Nickel allergy - how to detect it, how to protect against it
What Causes Nickel Allergy?
Nickel is a metal that's used in a wide variety of products including jewellery, belt buckles and watch straps and is so widely used that nickel allergy is the most common form of allergic contact dermatitis in the developed world.
Nickel allergy often shows as a dry or blistering itchy skin rash at the site of contact, for example, itchy rashes on the earlobes from earrings, on the back of the neck from a necklace fastening, the wrist from a bracelet or wristwatch, or near the "belly-button" from a belt buckle or the rivets on jeans.
More recently, there have been reports of mobile phones causing facial rashes as a result of nickel allergy. The diagnosis may be less obvious in black skin but hyperpigmentation frequently accompanies eczema of all types in brown and black races.
This patient had contact dermatitis to metal (nickel) in the frames of his spectacles which rested on his cheekbones.
Less commonly, nickel allergy causes a rash all over the body as a result of nickel being eaten and absorbed into the body. This has been reported to occur from orthodontic braces, tongue piercings, nickel leaching into food from old pots and pans, and even eating foods containing high amounts of nickel.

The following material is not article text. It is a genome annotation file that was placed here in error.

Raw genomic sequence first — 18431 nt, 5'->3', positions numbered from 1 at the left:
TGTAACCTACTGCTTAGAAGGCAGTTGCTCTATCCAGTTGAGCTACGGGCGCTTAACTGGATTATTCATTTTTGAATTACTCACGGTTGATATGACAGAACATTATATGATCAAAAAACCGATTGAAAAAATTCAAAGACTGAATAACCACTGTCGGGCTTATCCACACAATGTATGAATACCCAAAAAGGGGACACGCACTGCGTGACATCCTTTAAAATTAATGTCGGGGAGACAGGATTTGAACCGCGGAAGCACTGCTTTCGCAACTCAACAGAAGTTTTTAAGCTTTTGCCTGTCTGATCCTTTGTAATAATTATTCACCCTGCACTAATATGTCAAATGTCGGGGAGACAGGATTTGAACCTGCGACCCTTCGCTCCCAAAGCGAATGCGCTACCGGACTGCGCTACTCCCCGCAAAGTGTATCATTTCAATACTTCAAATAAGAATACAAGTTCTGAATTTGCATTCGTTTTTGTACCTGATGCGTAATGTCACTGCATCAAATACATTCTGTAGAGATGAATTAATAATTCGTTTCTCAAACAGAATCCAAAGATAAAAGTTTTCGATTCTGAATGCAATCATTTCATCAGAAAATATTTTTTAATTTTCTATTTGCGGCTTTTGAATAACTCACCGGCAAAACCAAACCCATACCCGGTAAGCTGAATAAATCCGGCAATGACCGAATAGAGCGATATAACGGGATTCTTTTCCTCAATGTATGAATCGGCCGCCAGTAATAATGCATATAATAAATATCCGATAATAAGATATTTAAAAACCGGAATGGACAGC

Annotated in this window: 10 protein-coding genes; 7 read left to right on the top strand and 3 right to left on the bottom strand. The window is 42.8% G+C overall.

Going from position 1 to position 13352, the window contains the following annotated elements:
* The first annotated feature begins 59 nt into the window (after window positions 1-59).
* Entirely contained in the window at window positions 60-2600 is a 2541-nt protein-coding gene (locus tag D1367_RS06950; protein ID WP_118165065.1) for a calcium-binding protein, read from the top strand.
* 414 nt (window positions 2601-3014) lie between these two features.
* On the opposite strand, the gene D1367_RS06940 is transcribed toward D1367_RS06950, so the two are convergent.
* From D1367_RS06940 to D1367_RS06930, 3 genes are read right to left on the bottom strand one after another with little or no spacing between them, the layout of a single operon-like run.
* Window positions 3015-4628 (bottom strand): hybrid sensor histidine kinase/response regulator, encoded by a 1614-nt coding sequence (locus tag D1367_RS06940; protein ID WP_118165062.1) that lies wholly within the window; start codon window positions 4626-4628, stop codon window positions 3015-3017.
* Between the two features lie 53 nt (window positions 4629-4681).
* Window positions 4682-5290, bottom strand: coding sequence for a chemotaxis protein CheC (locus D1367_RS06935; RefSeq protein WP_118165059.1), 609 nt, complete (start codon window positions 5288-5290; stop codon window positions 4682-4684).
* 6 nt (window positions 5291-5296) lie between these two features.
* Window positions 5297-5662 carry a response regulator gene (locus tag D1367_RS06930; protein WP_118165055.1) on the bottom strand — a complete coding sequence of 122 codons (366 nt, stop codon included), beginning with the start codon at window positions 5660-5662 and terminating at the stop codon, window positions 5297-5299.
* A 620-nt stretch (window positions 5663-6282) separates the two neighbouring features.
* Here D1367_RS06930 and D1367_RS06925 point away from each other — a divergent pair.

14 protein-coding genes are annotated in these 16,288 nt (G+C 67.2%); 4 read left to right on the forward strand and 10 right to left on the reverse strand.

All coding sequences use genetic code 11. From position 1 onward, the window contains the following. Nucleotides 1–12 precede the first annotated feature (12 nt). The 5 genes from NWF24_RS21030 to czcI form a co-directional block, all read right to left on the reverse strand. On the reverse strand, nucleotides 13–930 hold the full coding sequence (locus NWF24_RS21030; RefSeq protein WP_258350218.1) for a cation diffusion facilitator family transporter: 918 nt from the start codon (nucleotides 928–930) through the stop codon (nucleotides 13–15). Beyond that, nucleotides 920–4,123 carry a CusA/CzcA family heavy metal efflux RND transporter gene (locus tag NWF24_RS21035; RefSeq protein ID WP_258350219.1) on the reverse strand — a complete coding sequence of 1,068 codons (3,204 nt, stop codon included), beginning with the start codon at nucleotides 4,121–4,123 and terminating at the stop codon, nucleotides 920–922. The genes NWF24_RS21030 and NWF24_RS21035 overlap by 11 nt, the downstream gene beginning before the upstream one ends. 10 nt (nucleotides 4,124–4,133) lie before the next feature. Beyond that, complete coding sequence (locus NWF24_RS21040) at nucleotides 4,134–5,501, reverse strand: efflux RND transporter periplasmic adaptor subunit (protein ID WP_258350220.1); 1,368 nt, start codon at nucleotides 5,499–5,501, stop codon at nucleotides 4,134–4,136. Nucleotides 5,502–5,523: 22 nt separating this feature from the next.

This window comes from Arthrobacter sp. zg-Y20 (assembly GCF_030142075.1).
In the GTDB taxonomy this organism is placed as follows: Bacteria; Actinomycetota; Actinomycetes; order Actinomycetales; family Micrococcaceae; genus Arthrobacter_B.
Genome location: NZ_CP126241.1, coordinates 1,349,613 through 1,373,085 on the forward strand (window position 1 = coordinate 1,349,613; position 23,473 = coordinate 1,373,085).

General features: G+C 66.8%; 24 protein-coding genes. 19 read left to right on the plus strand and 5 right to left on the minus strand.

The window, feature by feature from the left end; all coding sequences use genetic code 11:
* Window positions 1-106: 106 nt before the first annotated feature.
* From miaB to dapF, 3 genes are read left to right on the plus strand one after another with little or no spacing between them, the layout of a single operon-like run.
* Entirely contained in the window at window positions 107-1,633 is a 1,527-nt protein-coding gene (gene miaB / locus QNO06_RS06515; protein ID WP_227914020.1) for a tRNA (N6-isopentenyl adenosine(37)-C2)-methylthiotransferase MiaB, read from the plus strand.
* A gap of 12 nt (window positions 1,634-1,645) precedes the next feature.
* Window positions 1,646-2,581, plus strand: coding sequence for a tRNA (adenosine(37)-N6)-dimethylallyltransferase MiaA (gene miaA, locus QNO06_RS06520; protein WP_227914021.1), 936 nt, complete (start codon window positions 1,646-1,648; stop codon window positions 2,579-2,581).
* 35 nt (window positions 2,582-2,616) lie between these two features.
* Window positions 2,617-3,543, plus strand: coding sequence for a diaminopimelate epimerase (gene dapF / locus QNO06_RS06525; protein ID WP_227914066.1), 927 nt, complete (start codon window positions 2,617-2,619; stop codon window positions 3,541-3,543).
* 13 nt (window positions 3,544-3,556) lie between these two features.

Foods that contain high amounts of nickel include legumes, leafy green vegetables, and various nuts and seafood but only cause problems in highly sensitive people with nickel allergy.
Please click here for more information on following a Low-Nickel Diet
Why Does Nickel Allergy Occur?
Nickel allergy may occur at any time during a person’s life, even when symptoms didn’t appear in the past. A person may have become allergic after being exposed to a large amount of nickel or after a nickel-containing material came into contact with broken skin (such as a cut or sunburn). A person’s tendency to react to nickel is probably genetic, meaning that nickel allergy probably runs in families.
Treatment of Nickel Allergy
There aren’t any medicines you can take to stop you being allergic to nickel but your doctor may prescribe a mild steroid cream or ointment, such as 1% hydrocortisone cream, to clear up the rash and reduce itching.
The main way to prevent a rash starting once you have become sensitive to nickel is to avoid coming into prolonged contact with anything made of it. Test anything made of metal with Nickel Alert to find out whether it contains nickel.
- Wear cotton gloves if you need to handle anything made of nickel at home or work or rubber or PVC gloves with cotton gloves as a liner for any wet work. Latex-free Magic Touch single use gloves can be useful here too.
- Where it isn’t practical to wear gloves a drop of the excellent Gloves in a Bottle shielding lotion will act as a barrier.
- Jewellery and watches can be brushed with a layer of Nickel Guard to protect the skin or you could consider wearing a watch with a plastic or fabric strap.
- Change the metal studs and rivets on your jeans and buckles on your belts or buy a No-Nickel belt that's guaranteed nickel-free.
- Keep money in a bag, purse or wallet rather than loose in trouser pockets.
NB Gold plated and 9ct gold jewellery can contain nickel; 18 and 24ct gold does not contain nickel. Titanium razor blades are nickel-free.